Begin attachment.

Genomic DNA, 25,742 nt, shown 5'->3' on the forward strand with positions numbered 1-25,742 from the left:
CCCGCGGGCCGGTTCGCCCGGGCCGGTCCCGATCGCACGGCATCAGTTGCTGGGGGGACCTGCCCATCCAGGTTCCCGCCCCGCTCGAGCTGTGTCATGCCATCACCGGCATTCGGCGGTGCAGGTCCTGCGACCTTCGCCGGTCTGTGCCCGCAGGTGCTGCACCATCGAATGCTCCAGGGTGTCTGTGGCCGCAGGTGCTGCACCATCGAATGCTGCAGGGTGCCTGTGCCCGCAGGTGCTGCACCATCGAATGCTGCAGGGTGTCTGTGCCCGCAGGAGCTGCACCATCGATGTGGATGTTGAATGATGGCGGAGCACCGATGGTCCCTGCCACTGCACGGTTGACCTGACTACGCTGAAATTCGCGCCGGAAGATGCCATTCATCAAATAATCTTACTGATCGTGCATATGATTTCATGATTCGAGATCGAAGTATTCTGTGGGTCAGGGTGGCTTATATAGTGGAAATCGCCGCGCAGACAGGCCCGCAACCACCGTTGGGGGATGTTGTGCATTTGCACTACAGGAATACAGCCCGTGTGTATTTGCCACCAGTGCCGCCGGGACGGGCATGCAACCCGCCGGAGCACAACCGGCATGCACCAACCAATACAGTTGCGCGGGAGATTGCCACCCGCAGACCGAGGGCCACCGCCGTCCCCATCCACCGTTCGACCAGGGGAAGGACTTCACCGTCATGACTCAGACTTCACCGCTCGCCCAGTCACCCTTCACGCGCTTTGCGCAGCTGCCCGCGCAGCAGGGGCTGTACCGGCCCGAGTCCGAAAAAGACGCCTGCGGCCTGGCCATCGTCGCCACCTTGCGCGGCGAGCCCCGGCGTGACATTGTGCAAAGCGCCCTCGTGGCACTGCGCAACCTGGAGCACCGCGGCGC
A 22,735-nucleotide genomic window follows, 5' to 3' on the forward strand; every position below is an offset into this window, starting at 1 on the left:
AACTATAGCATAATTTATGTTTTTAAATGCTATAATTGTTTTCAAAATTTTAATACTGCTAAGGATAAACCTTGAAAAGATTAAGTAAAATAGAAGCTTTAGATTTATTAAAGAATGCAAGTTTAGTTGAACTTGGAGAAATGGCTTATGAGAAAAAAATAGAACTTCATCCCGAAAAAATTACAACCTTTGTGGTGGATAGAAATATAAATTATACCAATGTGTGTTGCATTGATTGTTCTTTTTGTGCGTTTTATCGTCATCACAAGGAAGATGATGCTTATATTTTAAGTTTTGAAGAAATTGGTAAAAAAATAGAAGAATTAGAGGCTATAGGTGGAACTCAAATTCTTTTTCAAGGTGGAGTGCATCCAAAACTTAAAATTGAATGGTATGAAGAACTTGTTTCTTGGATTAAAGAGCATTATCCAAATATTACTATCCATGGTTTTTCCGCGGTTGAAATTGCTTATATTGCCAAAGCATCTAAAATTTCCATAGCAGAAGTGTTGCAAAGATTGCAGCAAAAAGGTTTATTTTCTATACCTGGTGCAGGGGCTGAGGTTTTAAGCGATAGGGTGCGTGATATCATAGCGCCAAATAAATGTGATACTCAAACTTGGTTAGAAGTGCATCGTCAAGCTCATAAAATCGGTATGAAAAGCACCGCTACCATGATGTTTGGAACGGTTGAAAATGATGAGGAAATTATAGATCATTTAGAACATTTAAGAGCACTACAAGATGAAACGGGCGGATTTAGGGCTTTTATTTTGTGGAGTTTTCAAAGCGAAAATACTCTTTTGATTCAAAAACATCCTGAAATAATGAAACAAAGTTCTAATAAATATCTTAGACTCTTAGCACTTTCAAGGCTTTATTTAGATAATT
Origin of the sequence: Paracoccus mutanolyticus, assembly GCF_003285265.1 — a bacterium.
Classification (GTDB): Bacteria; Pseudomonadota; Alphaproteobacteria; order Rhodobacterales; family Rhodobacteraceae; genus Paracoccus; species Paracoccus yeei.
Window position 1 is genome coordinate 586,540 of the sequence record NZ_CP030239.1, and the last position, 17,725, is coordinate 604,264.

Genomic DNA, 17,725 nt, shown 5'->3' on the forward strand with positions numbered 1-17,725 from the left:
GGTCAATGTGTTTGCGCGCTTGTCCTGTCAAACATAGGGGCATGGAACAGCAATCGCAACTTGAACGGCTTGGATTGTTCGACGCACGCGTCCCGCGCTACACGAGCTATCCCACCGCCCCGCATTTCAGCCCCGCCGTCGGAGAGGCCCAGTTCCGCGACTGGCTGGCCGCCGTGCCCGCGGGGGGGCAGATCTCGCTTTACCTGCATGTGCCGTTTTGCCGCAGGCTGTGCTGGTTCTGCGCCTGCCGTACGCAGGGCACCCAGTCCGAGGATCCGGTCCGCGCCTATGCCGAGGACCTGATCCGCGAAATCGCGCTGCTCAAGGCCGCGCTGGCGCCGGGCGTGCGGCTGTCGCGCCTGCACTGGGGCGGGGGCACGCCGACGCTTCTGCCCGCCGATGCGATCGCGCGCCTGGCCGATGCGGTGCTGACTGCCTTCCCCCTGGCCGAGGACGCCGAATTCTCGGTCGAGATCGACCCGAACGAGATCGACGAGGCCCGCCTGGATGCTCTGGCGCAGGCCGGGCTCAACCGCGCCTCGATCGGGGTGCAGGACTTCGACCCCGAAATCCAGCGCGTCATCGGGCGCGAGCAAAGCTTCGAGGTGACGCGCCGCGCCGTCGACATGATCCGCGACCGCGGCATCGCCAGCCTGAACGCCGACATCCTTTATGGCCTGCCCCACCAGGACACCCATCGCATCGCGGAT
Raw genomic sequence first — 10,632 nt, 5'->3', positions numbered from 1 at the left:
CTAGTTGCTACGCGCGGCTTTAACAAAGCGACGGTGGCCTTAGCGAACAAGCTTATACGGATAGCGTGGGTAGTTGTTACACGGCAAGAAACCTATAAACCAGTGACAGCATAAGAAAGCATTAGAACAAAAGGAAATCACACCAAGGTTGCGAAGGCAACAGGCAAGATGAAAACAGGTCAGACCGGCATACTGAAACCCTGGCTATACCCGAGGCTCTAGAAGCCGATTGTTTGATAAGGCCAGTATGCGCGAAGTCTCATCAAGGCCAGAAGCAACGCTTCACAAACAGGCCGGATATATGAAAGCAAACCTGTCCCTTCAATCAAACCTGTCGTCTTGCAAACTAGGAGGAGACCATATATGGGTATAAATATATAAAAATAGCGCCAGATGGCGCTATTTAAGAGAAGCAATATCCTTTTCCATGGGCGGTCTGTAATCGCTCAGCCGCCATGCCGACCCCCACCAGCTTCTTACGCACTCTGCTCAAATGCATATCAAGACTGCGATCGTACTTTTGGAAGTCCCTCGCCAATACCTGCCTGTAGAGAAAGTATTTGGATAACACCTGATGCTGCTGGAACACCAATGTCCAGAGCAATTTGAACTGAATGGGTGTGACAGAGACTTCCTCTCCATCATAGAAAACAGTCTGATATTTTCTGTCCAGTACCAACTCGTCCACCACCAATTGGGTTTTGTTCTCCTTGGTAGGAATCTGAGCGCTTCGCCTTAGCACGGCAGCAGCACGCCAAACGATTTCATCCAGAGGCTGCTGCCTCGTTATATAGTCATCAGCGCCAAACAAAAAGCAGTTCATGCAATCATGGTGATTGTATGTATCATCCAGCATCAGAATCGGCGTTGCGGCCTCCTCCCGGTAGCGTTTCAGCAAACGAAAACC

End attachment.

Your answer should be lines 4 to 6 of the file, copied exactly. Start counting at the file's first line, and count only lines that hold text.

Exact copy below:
AACTATAGCATAATTTATGTTTTTAAATGCTATAATTGTTTTCAAAATTTTAATACTGCTAAGGATAAACCTTGAAAAGATTAAGTAAAATAGAAGCTTTAGATTTATTAAAGAATGCAAGTTTAGTTGAACTTGGAGAAATGGCTTATGAGAAAAAAATAGAACTTCATCCCGAAAAAATTACAACCTTTGTGGTGGATAGAAATATAAATTATACCAATGTGTGTTGCATTGATTGTTCTTTTTGTGCGTTTTATCGTCATCACAAGGAAGATGATGCTTATATTTTAAGTTTTGAAGAAATTGGTAAAAAAATAGAAGAATTAGAGGCTATAGGTGGAACTCAAATTCTTTTTCAAGGTGGAGTGCATCCAAAACTTAAAATTGAATGGTATGAAGAACTTGTTTCTTGGATTAAAGAGCATTATCCAAATATTACTATCCATGGTTTTTCCGCGGTTGAAATTGCTTATATTGCCAAAGCATCTAAAATTTCCATAGCAGAAGTGTTGCAAAGATTGCAGCAAAAAGGTTTATTTTCTATACCTGGTGCAGGGGCTGAGGTTTTAAGCGATAGGGTGCGTGATATCATAGCGCCAAATAAATGTGATACTCAAACTTGGTTAGAAGTGCATCGTCAAGCTCATAAAATCGGTATGAAAAGCACCGCTACCATGATGTTTGGAACGGTTGAAAATGATGAGGAAATTATAGATCATTTAGAACATTTAAGAGCACTACAAGATGAAACGGGCGGATTTAGGGCTTTTATTTTGTGGAGTTTTCAAAGCGAAAATACTCTTTTGATTCAAAAACATCCTGAAATAATGAAACAAAGTTCTAATAAATATCTTAGACTCTTAGCACTTTCAAGGCTTTATTTAGATAATT
Origin of the sequence: Paracoccus mutanolyticus, assembly GCF_003285265.1 — a bacterium.
Classification (GTDB): Bacteria; Pseudomonadota; Alphaproteobacteria; order Rhodobacterales; family Rhodobacteraceae; genus Paracoccus; species Paracoccus yeei.